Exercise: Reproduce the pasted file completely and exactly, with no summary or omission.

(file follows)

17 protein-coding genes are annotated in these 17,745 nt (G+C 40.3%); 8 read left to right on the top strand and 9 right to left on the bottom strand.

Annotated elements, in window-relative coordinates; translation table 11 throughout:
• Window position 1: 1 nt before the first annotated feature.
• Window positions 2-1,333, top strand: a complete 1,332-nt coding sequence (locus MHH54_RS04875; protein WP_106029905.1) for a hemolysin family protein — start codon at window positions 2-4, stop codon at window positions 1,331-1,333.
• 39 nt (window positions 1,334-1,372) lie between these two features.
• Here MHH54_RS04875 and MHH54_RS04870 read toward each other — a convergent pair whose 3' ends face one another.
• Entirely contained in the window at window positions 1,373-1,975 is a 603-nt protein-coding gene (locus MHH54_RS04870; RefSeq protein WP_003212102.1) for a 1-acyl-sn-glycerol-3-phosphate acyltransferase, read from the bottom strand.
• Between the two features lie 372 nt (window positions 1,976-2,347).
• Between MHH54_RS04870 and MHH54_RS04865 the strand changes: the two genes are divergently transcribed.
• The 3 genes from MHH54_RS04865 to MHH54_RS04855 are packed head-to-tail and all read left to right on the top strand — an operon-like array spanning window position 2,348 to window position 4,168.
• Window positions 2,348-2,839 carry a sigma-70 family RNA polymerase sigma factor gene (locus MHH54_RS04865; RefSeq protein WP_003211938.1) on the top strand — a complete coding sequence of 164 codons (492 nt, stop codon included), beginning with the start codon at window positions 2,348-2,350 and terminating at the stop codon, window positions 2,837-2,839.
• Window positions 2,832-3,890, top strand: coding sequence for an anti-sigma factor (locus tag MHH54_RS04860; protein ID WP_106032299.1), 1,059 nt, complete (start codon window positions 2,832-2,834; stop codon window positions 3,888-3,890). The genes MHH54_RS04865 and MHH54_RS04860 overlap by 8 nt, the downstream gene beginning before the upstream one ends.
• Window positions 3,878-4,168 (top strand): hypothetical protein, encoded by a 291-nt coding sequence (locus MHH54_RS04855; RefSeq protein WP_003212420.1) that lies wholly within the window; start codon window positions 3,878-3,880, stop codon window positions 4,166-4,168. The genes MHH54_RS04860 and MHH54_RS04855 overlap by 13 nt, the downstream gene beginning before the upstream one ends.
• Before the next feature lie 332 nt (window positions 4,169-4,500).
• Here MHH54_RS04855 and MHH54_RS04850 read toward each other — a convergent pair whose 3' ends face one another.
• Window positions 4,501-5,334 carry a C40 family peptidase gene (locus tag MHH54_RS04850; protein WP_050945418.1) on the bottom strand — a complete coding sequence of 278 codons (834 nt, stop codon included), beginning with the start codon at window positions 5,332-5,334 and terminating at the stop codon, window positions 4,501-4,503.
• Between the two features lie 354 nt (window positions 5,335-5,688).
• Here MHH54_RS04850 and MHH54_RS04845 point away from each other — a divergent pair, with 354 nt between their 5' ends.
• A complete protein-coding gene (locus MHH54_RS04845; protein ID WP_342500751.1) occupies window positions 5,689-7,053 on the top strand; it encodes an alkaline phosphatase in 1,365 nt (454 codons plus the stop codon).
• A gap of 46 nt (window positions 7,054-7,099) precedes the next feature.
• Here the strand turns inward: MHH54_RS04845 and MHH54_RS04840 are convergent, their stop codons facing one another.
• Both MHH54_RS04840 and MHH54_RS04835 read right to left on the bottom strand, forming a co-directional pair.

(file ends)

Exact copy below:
17 protein-coding genes are annotated in these 17,745 nt (G+C 40.3%); 8 read left to right on the top strand and 9 right to left on the bottom strand.

Annotated elements, in window-relative coordinates; translation table 11 throughout:
• Window position 1: 1 nt before the first annotated feature.
• Window positions 2-1,333, top strand: a complete 1,332-nt coding sequence (locus MHH54_RS04875; protein WP_106029905.1) for a hemolysin family protein — start codon at window positions 2-4, stop codon at window positions 1,331-1,333.
• 39 nt (window positions 1,334-1,372) lie between these two features.
• Here MHH54_RS04875 and MHH54_RS04870 read toward each other — a convergent pair whose 3' ends face one another.
• Entirely contained in the window at window positions 1,373-1,975 is a 603-nt protein-coding gene (locus MHH54_RS04870; RefSeq protein WP_003212102.1) for a 1-acyl-sn-glycerol-3-phosphate acyltransferase, read from the bottom strand.
• Between the two features lie 372 nt (window positions 1,976-2,347).
• Between MHH54_RS04870 and MHH54_RS04865 the strand changes: the two genes are divergently transcribed.
• The 3 genes from MHH54_RS04865 to MHH54_RS04855 are packed head-to-tail and all read left to right on the top strand — an operon-like array spanning window position 2,348 to window position 4,168.
• Window positions 2,348-2,839 carry a sigma-70 family RNA polymerase sigma factor gene (locus MHH54_RS04865; RefSeq protein WP_003211938.1) on the top strand — a complete coding sequence of 164 codons (492 nt, stop codon included), beginning with the start codon at window positions 2,348-2,350 and terminating at the stop codon, window positions 2,837-2,839.
• Window positions 2,832-3,890, top strand: coding sequence for an anti-sigma factor (locus tag MHH54_RS04860; protein ID WP_106032299.1), 1,059 nt, complete (start codon window positions 2,832-2,834; stop codon window positions 3,888-3,890). The genes MHH54_RS04865 and MHH54_RS04860 overlap by 8 nt, the downstream gene beginning before the upstream one ends.
• Window positions 3,878-4,168 (top strand): hypothetical protein, encoded by a 291-nt coding sequence (locus MHH54_RS04855; RefSeq protein WP_003212420.1) that lies wholly within the window; start codon window positions 3,878-3,880, stop codon window positions 4,166-4,168. The genes MHH54_RS04860 and MHH54_RS04855 overlap by 13 nt, the downstream gene beginning before the upstream one ends.
• Before the next feature lie 332 nt (window positions 4,169-4,500).
• Here MHH54_RS04855 and MHH54_RS04850 read toward each other — a convergent pair whose 3' ends face one another.
• Window positions 4,501-5,334 carry a C40 family peptidase gene (locus tag MHH54_RS04850; protein WP_050945418.1) on the bottom strand — a complete coding sequence of 278 codons (834 nt, stop codon included), beginning with the start codon at window positions 5,332-5,334 and terminating at the stop codon, window positions 4,501-4,503.
• Between the two features lie 354 nt (window positions 5,335-5,688).
• Here MHH54_RS04850 and MHH54_RS04845 point away from each other — a divergent pair, with 354 nt between their 5' ends.
• A complete protein-coding gene (locus MHH54_RS04845; protein ID WP_342500751.1) occupies window positions 5,689-7,053 on the top strand; it encodes an alkaline phosphatase in 1,365 nt (454 codons plus the stop codon).
• A gap of 46 nt (window positions 7,054-7,099) precedes the next feature.
• Here the strand turns inward: MHH54_RS04845 and MHH54_RS04840 are convergent, their stop codons facing one another.
• Both MHH54_RS04840 and MHH54_RS04835 read right to left on the bottom strand, forming a co-directional pair.